Employees Need Regular Feedback: Ditch your Annual Performance Review
You probably heard about Adobe shocking the world in 2012 by eliminating their traditional performance review. They got a lot of push back from critics, but they held strong saying the results of their old evaluation system just weren’t working any longer. Their performance reviews were taking up too much time and effort. And the kicker was after all that effort, internal surveys showed that their employees felt less inspired and motivated afterward and turnover increased. Instead, they want their managers to do a regular check-in.
Traditional annual performance reviews are broken. Four out of five workers are dissatisfied with their performance reviews. In fact, most of the time, there’s no plan for improvement and no one really follows up or is held accountable for decisions made in performance reviews. Do they even have any value at all?
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Performance reviews have been happening for centuries. Along with the industrial revolution, the process became more defined and mechanical—as the jobs and workers became. But they’re antiquated and inefficient today.
How do people really feel about performance reviews?
Employees just want to know what’s expected of them and whether or not they’re living up to expectations. They also want to make sure the manager cares and values what they’re contributing. They want you to notice their performance without having to tell you.
Supervisors and managers agree with employees that they already know how you’re doing. So, why are we having this drawn-out, lengthy discussion about things you both already know? Ultimately, they want employees to be happy, engaged at their work and successful, but don’t like doing this in this formal process that takes up so much time.
How can companies fix this broken process?
Performance reviews have been handed down generation after generation. We need to shift the way we look at performance reviews and focus on three areas:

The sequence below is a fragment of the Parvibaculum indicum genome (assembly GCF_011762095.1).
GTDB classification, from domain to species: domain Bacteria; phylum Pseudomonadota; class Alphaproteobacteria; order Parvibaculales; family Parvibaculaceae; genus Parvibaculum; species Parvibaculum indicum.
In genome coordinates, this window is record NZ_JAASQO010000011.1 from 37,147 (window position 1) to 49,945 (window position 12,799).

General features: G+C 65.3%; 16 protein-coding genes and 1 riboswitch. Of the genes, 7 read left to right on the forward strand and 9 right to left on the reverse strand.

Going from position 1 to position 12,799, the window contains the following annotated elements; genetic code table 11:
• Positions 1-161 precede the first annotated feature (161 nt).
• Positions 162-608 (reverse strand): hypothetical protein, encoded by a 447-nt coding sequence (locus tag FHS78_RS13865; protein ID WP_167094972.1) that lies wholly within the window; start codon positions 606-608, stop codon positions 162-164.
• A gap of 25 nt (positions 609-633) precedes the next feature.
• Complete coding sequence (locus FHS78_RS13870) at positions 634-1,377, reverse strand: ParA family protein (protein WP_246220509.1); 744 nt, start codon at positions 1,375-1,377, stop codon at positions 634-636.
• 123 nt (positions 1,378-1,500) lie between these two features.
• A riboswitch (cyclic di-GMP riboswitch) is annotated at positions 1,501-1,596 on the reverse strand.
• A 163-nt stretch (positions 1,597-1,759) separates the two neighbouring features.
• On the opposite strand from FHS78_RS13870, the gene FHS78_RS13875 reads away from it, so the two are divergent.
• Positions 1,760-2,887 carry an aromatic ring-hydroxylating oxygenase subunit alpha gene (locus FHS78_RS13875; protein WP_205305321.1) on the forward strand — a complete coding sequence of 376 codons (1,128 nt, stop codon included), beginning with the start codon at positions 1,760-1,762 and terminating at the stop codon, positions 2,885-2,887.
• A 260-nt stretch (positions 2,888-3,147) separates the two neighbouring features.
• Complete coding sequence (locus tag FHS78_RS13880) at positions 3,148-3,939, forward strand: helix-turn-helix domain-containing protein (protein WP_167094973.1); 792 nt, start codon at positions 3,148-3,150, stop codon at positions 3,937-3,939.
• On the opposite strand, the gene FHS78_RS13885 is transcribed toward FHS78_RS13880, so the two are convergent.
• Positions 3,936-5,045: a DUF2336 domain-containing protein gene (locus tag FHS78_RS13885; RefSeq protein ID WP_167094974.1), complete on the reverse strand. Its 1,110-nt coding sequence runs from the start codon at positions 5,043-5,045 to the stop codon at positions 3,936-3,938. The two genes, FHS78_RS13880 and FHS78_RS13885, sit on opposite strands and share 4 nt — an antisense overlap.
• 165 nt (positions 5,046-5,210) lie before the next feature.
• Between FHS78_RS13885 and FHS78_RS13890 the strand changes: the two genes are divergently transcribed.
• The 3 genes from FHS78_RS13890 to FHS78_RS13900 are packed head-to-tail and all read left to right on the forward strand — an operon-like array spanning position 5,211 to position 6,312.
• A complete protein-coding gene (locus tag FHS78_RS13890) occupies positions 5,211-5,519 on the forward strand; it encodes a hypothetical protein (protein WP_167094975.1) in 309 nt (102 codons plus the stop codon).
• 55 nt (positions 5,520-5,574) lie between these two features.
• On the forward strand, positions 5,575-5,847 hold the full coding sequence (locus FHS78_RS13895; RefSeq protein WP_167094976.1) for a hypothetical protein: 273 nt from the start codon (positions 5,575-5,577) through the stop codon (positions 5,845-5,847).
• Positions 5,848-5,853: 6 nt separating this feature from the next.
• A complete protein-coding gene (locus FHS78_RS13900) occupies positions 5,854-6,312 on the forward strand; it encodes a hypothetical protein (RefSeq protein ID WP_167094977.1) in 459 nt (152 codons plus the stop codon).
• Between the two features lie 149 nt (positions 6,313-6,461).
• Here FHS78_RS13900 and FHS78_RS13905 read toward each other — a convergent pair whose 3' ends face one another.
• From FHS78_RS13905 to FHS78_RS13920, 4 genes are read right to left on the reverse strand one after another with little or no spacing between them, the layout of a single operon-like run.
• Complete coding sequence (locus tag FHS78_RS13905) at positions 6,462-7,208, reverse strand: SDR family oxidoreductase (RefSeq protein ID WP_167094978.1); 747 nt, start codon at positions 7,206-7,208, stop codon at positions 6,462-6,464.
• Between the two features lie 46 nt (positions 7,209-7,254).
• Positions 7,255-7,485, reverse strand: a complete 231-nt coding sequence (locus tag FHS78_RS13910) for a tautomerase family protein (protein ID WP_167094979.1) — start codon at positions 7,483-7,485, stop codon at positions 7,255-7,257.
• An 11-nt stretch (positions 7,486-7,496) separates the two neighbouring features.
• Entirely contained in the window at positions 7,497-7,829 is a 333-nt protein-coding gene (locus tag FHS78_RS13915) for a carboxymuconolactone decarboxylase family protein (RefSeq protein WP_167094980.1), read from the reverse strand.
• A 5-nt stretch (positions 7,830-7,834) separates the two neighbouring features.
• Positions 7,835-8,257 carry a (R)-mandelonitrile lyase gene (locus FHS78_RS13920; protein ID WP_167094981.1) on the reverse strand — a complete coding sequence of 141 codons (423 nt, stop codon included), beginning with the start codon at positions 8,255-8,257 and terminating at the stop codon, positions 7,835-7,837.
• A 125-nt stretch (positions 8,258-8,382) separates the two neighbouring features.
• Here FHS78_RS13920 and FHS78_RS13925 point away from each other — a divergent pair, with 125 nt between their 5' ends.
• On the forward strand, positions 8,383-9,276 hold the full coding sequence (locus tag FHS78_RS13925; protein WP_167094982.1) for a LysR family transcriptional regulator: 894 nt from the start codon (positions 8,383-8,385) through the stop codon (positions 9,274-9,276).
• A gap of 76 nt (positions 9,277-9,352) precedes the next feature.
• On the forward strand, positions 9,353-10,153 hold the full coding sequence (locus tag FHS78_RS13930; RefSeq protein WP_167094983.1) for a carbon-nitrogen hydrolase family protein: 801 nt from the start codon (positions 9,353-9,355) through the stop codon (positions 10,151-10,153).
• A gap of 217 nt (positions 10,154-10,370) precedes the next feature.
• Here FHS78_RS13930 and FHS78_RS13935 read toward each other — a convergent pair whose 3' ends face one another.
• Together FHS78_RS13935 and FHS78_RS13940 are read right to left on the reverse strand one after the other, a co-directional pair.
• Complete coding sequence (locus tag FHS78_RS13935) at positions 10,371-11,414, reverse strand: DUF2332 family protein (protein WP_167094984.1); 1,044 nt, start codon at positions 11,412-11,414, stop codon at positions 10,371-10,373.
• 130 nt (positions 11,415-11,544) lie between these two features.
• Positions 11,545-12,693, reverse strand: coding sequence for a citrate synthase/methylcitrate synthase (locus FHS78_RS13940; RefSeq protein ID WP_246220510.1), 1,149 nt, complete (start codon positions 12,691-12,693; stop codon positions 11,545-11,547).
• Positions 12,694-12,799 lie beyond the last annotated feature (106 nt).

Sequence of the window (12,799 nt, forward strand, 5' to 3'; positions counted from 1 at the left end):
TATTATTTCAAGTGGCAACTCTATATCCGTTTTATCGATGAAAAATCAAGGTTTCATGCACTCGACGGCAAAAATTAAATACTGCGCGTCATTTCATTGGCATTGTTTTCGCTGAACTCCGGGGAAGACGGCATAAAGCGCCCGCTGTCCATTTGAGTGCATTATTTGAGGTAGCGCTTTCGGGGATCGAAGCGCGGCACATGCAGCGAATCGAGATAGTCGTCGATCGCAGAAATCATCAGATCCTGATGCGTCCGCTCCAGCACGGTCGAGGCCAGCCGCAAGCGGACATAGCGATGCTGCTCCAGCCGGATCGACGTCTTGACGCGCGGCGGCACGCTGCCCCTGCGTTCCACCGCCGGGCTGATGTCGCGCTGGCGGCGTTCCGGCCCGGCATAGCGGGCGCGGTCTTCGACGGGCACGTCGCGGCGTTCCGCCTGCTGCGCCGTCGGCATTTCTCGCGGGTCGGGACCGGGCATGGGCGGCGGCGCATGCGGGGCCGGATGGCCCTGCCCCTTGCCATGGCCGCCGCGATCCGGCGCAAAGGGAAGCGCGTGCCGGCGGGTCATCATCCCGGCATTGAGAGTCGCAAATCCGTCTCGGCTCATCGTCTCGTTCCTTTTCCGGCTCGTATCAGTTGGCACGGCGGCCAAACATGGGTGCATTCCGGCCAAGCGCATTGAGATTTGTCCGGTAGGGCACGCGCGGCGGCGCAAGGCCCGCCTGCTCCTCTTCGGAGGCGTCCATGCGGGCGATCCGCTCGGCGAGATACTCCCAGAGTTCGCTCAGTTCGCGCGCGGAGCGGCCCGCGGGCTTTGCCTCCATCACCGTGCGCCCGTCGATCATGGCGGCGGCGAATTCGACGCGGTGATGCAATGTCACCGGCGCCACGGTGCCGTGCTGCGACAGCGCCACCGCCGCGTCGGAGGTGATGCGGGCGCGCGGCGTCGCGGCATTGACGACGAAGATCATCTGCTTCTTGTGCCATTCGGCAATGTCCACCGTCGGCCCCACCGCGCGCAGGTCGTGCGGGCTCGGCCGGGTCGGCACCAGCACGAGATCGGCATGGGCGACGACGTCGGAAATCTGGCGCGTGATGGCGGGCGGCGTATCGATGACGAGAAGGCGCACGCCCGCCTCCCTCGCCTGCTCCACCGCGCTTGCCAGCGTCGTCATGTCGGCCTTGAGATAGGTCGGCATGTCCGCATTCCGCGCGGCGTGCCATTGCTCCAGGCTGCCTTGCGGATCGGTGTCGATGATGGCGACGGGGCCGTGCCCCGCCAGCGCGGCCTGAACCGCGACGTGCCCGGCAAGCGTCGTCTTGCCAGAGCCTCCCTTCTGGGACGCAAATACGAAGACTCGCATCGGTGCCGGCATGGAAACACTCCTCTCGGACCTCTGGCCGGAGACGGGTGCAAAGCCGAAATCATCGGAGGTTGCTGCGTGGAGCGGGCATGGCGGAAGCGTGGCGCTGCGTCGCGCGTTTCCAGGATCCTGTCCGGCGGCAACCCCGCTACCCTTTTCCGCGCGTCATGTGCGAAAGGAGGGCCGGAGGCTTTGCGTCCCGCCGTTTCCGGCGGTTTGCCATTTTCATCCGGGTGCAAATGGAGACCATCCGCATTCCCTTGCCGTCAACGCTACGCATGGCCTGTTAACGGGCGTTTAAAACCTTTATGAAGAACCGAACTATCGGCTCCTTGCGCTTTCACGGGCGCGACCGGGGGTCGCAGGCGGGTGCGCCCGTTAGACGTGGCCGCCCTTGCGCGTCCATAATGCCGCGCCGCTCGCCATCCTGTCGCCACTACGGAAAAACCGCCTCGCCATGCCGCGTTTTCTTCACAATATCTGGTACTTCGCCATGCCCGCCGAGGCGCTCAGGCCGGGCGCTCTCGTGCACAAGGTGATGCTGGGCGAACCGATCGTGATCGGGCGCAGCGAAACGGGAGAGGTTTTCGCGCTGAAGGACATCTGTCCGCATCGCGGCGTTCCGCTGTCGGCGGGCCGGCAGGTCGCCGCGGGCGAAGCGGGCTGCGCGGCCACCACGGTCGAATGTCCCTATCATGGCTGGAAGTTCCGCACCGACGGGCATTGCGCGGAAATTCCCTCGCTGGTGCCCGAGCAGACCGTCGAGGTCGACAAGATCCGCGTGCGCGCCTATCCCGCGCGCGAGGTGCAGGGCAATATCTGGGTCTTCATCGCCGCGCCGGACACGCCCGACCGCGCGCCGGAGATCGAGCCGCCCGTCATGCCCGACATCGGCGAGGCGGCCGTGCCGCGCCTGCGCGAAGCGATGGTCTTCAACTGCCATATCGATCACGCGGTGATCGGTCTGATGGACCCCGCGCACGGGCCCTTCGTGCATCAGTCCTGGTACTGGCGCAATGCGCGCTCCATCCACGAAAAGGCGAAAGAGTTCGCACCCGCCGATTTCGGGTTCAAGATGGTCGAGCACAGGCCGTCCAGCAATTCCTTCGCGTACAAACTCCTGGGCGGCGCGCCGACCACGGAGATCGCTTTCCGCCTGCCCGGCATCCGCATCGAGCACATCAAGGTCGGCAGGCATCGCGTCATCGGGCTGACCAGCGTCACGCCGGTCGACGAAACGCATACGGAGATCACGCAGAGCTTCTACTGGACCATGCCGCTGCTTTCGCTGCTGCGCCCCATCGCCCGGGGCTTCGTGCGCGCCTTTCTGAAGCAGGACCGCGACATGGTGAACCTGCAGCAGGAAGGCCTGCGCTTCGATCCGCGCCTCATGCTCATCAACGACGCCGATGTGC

• Make it simple. It can’t take a lot of time. And HR shouldn’t have to harass managers to make sure they’re getting them done. It needs to be spread out and feel just right. Make it easy for them to do!
• Make it accurate. Managers don’t want to feel out of touch. They don’t want to have to wait months for the next performance review to bring up something they need to discuss. By that time, details are gone and it might not seem relevant. Feedback MUST happen right away; your yearly review isn’t going to cut it anymore. Constant affirmation or guidance sets expectations.
• It must motivate. Remember Adobe and how their employees were coming away from performance reviews feeling unmotivated? That’s the exact opposite of what they should be doing. If you’re waiting to bring up that good thing an employee did, you’ll have missed an opportunity to recognize them in the moment and motivate them to keep repeating the behavior. Just think how much more could have been done in that time! They would have been making improvements long before and accomplishing so much more. And if you’re setting goals along the way, it feels more real and attainable. Oh, and don’t forget the follow-up. You can’t just have employees set goals. Check in regularly and measure how they’re doing.
Performance management is more than just asking some sample performance review questions and checking a box; it’s about cultivating culture and inspiring employee growth.
Performance management is more than just checking a box; it’s cultivating culture and inspiring growth.
It’s time to quit doing performance reviews and start managing people. You’ve got to start painting the real picture of each employee’s performance. It doesn’t happen just once or twice a year. That picture is a continual work-in-progress.
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